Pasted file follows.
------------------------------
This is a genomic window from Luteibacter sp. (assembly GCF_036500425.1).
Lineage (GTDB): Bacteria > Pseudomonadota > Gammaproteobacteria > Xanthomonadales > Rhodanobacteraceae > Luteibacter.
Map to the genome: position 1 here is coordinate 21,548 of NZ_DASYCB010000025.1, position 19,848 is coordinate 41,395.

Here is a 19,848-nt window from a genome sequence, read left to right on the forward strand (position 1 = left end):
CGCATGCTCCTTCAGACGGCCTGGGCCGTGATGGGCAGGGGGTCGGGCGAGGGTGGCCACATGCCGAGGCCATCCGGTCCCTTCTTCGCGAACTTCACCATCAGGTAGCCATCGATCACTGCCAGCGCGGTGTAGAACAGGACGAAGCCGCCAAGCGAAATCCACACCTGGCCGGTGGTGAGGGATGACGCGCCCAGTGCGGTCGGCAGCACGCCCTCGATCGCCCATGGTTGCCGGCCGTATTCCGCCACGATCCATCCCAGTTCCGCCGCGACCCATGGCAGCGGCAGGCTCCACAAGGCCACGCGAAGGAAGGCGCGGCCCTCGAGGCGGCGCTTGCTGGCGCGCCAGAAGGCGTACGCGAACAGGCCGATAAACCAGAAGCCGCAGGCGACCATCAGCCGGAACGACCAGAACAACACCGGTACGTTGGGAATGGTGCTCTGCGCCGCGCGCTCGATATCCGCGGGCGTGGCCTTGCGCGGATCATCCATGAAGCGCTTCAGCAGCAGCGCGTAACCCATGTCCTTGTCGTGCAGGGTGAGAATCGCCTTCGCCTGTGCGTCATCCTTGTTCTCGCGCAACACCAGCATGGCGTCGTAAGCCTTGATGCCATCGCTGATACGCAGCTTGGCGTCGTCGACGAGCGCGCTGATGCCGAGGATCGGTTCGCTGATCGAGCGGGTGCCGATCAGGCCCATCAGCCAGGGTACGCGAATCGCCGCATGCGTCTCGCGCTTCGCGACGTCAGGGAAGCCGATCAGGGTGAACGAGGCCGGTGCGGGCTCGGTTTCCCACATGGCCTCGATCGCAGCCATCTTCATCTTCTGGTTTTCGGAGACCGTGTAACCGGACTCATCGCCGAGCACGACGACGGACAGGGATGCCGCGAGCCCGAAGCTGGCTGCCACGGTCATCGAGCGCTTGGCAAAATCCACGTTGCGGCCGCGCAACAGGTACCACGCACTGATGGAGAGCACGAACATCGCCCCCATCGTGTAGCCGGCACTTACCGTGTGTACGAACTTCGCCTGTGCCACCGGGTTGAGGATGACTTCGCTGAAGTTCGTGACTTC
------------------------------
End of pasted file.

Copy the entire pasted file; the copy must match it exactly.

This is a genomic window from Luteibacter sp. (assembly GCF_036500425.1).
Lineage (GTDB): Bacteria > Pseudomonadota > Gammaproteobacteria > Xanthomonadales > Rhodanobacteraceae > Luteibacter.
Map to the genome: position 1 here is coordinate 21,548 of NZ_DASYCB010000025.1, position 19,848 is coordinate 41,395.

Here is a 19,848-nt window from a genome sequence, read left to right on the forward strand (position 1 = left end):
CGCATGCTCCTTCAGACGGCCTGGGCCGTGATGGGCAGGGGGTCGGGCGAGGGTGGCCACATGCCGAGGCCATCCGGTCCCTTCTTCGCGAACTTCACCATCAGGTAGCCATCGATCACTGCCAGCGCGGTGTAGAACAGGACGAAGCCGCCAAGCGAAATCCACACCTGGCCGGTGGTGAGGGATGACGCGCCCAGTGCGGTCGGCAGCACGCCCTCGATCGCCCATGGTTGCCGGCCGTATTCCGCCACGATCCATCCCAGTTCCGCCGCGACCCATGGCAGCGGCAGGCTCCACAAGGCCACGCGAAGGAAGGCGCGGCCCTCGAGGCGGCGCTTGCTGGCGCGCCAGAAGGCGTACGCGAACAGGCCGATAAACCAGAAGCCGCAGGCGACCATCAGCCGGAACGACCAGAACAACACCGGTACGTTGGGAATGGTGCTCTGCGCCGCGCGCTCGATATCCGCGGGCGTGGCCTTGCGCGGATCATCCATGAAGCGCTTCAGCAGCAGCGCGTAACCCATGTCCTTGTCGTGCAGGGTGAGAATCGCCTTCGCCTGTGCGTCATCCTTGTTCTCGCGCAACACCAGCATGGCGTCGTAAGCCTTGATGCCATCGCTGATACGCAGCTTGGCGTCGTCGACGAGCGCGCTGATGCCGAGGATCGGTTCGCTGATCGAGCGGGTGCCGATCAGGCCCATCAGCCAGGGTACGCGAATCGCCGCATGCGTCTCGCGCTTCGCGACGTCAGGGAAGCCGATCAGGGTGAACGAGGCCGGTGCGGGCTCGGTTTCCCACATGGCCTCGATCGCAGCCATCTTCATCTTCTGGTTTTCGGAGACCGTGTAACCGGACTCATCGCCGAGCACGACGACGGACAGGGATGCCGCGAGCCCGAAGCTGGCTGCCACGGTCATCGAGCGCTTGGCAAAATCCACGTTGCGGCCGCGCAACAGGTACCACGCACTGATGGAGAGCACGAACATCGCCCCCATCGTGTAGCCGGCACTTACCGTGTGTACGAACTTCGCCTGTGCCACCGGGTTGAGGATGACTTCGCTGAAGTTCGTGACTTC